Lordstown Motors Corp. and VinFast have begun delivering their first batch of electric vehicles (EVs) to customers.
Lordstown announced last week that its full-size battery-electric pickup truck, the Endurance, had achieved full homologation as well as certification from both the Environmental Protection Agency (EPA) and CARB, which the OEM called “key conditions to start customer sales.”
Foxconn purchased a Lordstown, Ohio factory from Lordstown Motors earlier this year where the two companies collaborated to build the Endurance. Fisker will also produce its second all-electric vehicle, the PEAR, at the plant.
Lordstown says production volume will “ramp slowly and accelerate as we resolve supply chain constraints.” Initial production began in September
“I am very proud of the Lordstown Motors and Foxconn EV Ohio team for their hard work, grit, and tenacity in achieving this milestone,” said Edward Hightower, Lordstown CEO and president. “We are very excited to start delivering vehicles to our commercial fleet customers. The Endurance will provide benefits to customers that use their vehicles for work. It optimizes key attributes of traction and maneuverability – with our in-wheel hub motors, safety – with our five-star crash performance, and value in the segment.”
A page dedicated to information about the Endurance on LMC’s website doesn’t say how much it will sell for, but notes that it is designed to be “smarter, safer and more productive for work” with four in-wheel hub motors to reduce the number of moving parts and improve vehicle control. Other features include 109 kWh battery capacity and 193-mile EPA-estimated range.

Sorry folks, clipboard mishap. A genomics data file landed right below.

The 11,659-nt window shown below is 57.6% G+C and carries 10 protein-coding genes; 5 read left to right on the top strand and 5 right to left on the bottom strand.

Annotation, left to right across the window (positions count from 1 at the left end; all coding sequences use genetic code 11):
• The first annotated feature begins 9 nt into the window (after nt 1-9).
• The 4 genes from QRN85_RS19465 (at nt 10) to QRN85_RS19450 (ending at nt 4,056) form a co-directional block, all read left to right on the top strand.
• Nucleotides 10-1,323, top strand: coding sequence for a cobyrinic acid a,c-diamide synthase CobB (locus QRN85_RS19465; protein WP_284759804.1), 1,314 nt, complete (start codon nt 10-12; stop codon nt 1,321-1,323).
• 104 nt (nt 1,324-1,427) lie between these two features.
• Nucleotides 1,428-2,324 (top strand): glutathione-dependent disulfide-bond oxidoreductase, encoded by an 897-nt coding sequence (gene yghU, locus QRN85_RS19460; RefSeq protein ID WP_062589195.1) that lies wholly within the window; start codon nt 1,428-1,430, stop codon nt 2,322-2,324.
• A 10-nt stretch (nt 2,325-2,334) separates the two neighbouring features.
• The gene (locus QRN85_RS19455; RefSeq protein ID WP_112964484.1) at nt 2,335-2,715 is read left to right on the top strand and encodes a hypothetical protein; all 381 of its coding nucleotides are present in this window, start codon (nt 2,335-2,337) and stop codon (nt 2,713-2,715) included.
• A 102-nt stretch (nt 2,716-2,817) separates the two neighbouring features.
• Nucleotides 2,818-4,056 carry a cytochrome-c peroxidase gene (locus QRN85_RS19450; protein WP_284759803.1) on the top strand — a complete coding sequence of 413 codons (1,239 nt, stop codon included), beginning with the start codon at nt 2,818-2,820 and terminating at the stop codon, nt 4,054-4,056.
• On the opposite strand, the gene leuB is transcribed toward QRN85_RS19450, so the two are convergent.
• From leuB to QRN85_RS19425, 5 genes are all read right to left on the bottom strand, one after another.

According to The Drive, Endurance prototypes caught fire last year and the company’s CEO and CFO both resigned. The company has also struggled with a lack of funding to start production. Lordstown said in September it expected to end the quarter with cash and cash equivalents of $195 million. Q3 results announced in November showed an ending cash balance and short-term investments of $204 million “above internal expectations due to continued strong spending discipline” and a reported operating loss of $154.8 million, which included a $74.9 million non-cash asset impairment charge, a $30 million accrual for historical litigation, and a $16.2 million charge to reflect the net realizable value (NRV) of inventory.
Another EV OEM, VinFast, also recently exported its first batch of vehicles, 999 VF 8s, to the U.S. from its Vietnam factory. The export is the first of 65,000 global orders already made for the VF 8 and VF 9. Exports will continue in early 2023 to deliver VF 8s to Canada and Europe. The first VF 9 models will be delivered to customers in Vietnam and international markets during 2023 Q1.
The VF 8 Eco version’s electric motor can reach 260kW of power, has a maximum torque of 500Nm, and has a battery with a range estimate of 420km (WLTP standard). The VF 8 Plus version can reach 300kW of power and 620Nm of torque as well as a battery range estimate of 400km.
According to WRAL TechWire, VinFast is on track to begin building a factory in Chatham County, North Carolina by the end of the year. About 2,000 acres of land have already been cleared in Moncure for the project and the factory will have the capacity to manufacture and deliver 150,000 EVs annually, WRAL reports.
Featured image credit: xijian/iStock
Lordstown Motors’ full-size battery-electric pickup truck, the Endurance. (Credit: Lordstown Motors)
VinFast inventory of vehicles (Credit: VinFast)